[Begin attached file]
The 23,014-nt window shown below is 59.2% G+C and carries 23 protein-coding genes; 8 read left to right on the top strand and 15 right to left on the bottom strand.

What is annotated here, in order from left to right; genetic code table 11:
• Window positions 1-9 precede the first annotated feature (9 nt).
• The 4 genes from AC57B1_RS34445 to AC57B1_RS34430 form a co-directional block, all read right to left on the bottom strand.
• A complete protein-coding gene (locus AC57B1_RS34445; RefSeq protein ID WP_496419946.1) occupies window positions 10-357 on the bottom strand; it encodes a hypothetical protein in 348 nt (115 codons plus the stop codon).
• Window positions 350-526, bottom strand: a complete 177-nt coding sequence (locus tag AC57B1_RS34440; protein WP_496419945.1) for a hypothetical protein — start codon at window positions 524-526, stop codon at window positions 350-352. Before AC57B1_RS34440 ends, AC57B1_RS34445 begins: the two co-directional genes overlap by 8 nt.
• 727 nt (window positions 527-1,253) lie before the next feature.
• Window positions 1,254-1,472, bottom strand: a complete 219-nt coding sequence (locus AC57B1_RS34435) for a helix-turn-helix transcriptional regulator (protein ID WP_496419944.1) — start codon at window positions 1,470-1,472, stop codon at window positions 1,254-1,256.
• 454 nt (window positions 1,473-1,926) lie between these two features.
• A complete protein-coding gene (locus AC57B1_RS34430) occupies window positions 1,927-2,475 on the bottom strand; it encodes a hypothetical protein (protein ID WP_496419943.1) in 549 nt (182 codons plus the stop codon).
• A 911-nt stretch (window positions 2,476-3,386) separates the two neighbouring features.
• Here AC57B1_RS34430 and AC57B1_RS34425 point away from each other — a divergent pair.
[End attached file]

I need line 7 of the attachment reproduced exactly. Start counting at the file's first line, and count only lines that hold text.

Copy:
• 727 nt (window positions 527-1,253) lie before the next feature.